The rear seats are best left for short trips or kids. It’s not particularly comfortable for adults as it has limited head and foot room, and the hard plastic armrests are only wide enough for a child’s arm. Storage isn’t fantastic, with no fold-down armrest with cupholders, no door pockets, and just one map pocket.

There are no rear connections or ventilation. Also, the cabin light is placed above the rear-view mirror, so there is no lighting for back seat passengers. As you can gather, the rear is a place for little ones, and they are catered for with two ISOFIX points and two top tethers.

The difference in size between the boot of the sedan and hatch is substantial. At 440L, the sedan’s boot is 190L bigger than the hatch – that’s a difference of your average council wheelie bin. That’s a lot. And you probably could fit one of them in the boot as it is deep with a wide load opening. Ideal for my hockey-playing friend.

There are no tie-down latches or side storage compartments, and a temporary spare wheel is there to get you out of trouble. Folding down the 60:40 back seats is not an easy task. The levers are accessed from the boot, which is handy, but the seats don’t fall down all the way, and you can’t reach them from the boot, so you need to access the cabin to complete the task.

Powering the Mazda 2 is a 1.5-litre naturally aspirated petrol engine, sending 79kW of power and 139Nm of torque to the front wheels. It might not sound like a performance machine, but the power-to-weight ratio is perfect, and it isn’t as slow as you think. The six-speed automatic transmission can take its time kicking back a gear, though, when pushing the car to overtake.

Selecting the Sport driving mode, the throttle is more sensitive and there is a notable difference from the ‘normal’ driving mode. However, Sport mode is only fun at lower speeds, as it revs at 4000rpm at 100km/h, as opposed to 2200rpm. Mazda claims 5.5L/100km fuel consumption on the combined cycle, and through a mix of freeway and city driving we achieved 6.7L/100km.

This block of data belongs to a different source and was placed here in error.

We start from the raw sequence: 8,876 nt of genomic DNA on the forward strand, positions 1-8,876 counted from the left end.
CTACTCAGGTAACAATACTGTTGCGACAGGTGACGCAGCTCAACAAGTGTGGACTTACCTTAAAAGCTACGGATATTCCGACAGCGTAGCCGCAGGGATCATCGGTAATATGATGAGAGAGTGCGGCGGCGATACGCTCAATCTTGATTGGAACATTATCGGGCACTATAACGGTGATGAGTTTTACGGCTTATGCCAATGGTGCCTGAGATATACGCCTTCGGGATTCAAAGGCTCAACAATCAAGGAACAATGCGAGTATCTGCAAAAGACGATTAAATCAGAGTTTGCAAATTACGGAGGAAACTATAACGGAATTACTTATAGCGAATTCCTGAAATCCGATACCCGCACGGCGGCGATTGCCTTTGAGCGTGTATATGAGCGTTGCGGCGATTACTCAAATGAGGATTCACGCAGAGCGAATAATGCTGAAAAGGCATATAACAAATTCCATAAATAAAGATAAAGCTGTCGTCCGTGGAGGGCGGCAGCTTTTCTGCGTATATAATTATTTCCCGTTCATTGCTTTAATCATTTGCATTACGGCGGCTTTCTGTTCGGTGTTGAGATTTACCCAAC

Road noise is an improvement, but the rattly sound of the engine is noticeable when on the move. At idle, however, it is that quiet you would be mistaken for thinking it had start/stop technology.

On its 15-inch wheels, the Mazda 2 rides fine for a small sedan. It handles Melbourne’s potholes well and feels stable on the freeway. It’s also nimble negotiating tight car spaces in shopping centres, which no doubt will be its natural environment.

The Mazda 2 was last ANCAP safety-tested in 2015 and received the top five-star rating. It comes with a five-year/unlimited-kilometre warranty, although you’ll have to fork out $99 a year for standard roadside assistance. Every service comes at a 12-month or 10,000km interval, with an average cost of $300 per service.

If you’re like my friend who is wanting a comfortable and affordable small car with a large boot, and does countless late-night pizza runs, you can’t go wrong with the Mazda 2. Sure, the Neo doesn’t have satellite navigation or a touchscreen, but if you’re a simple driver, it won’t matter.

On the other hand, if you’re one to worry about resale or more tech, you’ll need to look at the Maxx for an extra $2000, which gets you the infotainment system and rear-view camera.